still every time I stand on the beach, staring

at those houses I wasn’t allowed to enter.

I have a weakness for such poems because of my own rather strictured upbringing, but this does not explain why I like Bogusia Warden’s A Privilege of Hurricanes with its image-laden, enigmatic lines, each one of which might be detached as an aphorism in its own right:

You have nothing to lean on but this gum shield.

The worse you feel the better you look.

The descriptions would seem to lead to a rather depressing view of the person (or persons) in question, yet there is the feeling that something extraordinary might be in the offing. I’m not sure I have understood exactly what is going on, but if I did understand exactly what is going on it would not be the intriguing poem it is.

Not intriguing but right on the money is Stuart Pickford’s Emily, which is as good an astute observation of recalcitrant teenagers as you’ll get anywhere (and I should know, after 30 years of second-level teaching). Caught outside the school gate rolling a cigarette, she tells him: Strictly speaking, / holding a cigarette isn’t smoking it. He’s snookered.

Eiléan Ni Chuilleanain’s essay Stalking the Negatives suggests ways in which writers can employ figures of denial to add mystery to their work.  She holds that ‘the negative is one of the great resources of language, perhaps analogous to shadow in painting’. One might think immediately of that great Caravaggio in the National gallery and how much the surrounding darkness adds to the drama of the Jesus’s betrayal. The essay includes clarifying quotations from Siobhan Campbell, Ger Reidy and John Murphy. And from John Milton. What more could one ask?

There are many other great contributions in this issue, and I must salute my old friend Richard Halperin for his fine offering, The Snow Falls, and say how privileged I am (no, really) to share page 42 with him with my own contribution, the title of which leads into the poem:

This turning hour and everything intent  

 

on furnishing another day, I see

a flake of sunlight slant from branch to leaf,

and raindrops wink among the clothes-pegs.

 

On the cobwebbed lawn still wet with dew

a plastic laundry basket spills its colours,

ivy writes illuminated text

 

that tells how night is trembling on the cusp

of morning, blade and bark awakening

and every moment dying towards the dawn.

 

The magazine was launched in the regal ambience of Strokestown House during this year’s Strokestown Poetry Festival 2018, with several contributors reading their work.

Cyphers is an occasional publication on Literature and the Arts, supported by the Arts Council (An Comhairle Ealaíon) and the Arts Concil Of Northern Ireland. For information on  submission detail, subscription & etc., see www.cyphers.ie.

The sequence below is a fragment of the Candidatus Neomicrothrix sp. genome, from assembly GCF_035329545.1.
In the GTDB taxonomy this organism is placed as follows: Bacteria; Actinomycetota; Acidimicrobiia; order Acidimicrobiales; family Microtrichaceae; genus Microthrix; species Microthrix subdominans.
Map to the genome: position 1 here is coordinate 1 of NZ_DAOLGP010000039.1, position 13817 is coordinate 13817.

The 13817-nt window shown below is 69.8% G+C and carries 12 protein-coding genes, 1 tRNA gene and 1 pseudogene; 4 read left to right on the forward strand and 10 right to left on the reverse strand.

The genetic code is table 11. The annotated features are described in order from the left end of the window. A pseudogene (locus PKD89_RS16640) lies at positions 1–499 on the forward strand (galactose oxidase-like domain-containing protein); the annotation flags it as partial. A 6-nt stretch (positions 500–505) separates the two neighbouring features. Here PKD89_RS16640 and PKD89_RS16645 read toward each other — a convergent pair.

Brian Kirk writes a poetry of the crafted line and the weighted word and theseAfter-the-Fall-by-Brian-Kirk.jpg qualities are very evident in the title poem of the collection After the Fall, a passionate poem elegantly contained within a careful construct of short lines: 

The residue of that first kiss
upon our lips
like a bruise …

This choosing of the right form in which to enclose the thought continues throughout the book, laying before the reader the realities of living daily life where the ordinary is often displaced unexpectedly by the sudden appearance of the unusual. Two Foxes is such a poem, where the excitement of the unusual is captured, together with the realization of a wilder, hidden strata running beneath the monotony of daily events:

… and I knew I would never forget
the night we saw foxes on Barnsbury Road,
and remembered our love in the body,
the skin and the blood
on a wet London street.

It is a truism that all writers (especially, perhaps, poets?) are given to seeing around the corners of reality. The Barnsbury foxes, an indication of a hidden world, bring a poem like Larkin’s The Whitsun Weddings to mind, with its probing beneath the surface of an event the poet happens into by accident. There are many poems in this collection in which we are given not only the surface of things but the underlying hidden pulses as well. Poems like New Year and Leave Taking are what they say they are but are so much more. In the latter poem, for instance, we read about an elderly man visiting his neighbours’ houses for what he knows will be his last time. The poignancy that rises up through the matter-of-fact descriptions gives the poem its impact:

… he was feted by farmers and their wives
like one who’d been away at war for years,
wondering what his business could be now
beyond the final saying of goodbyes …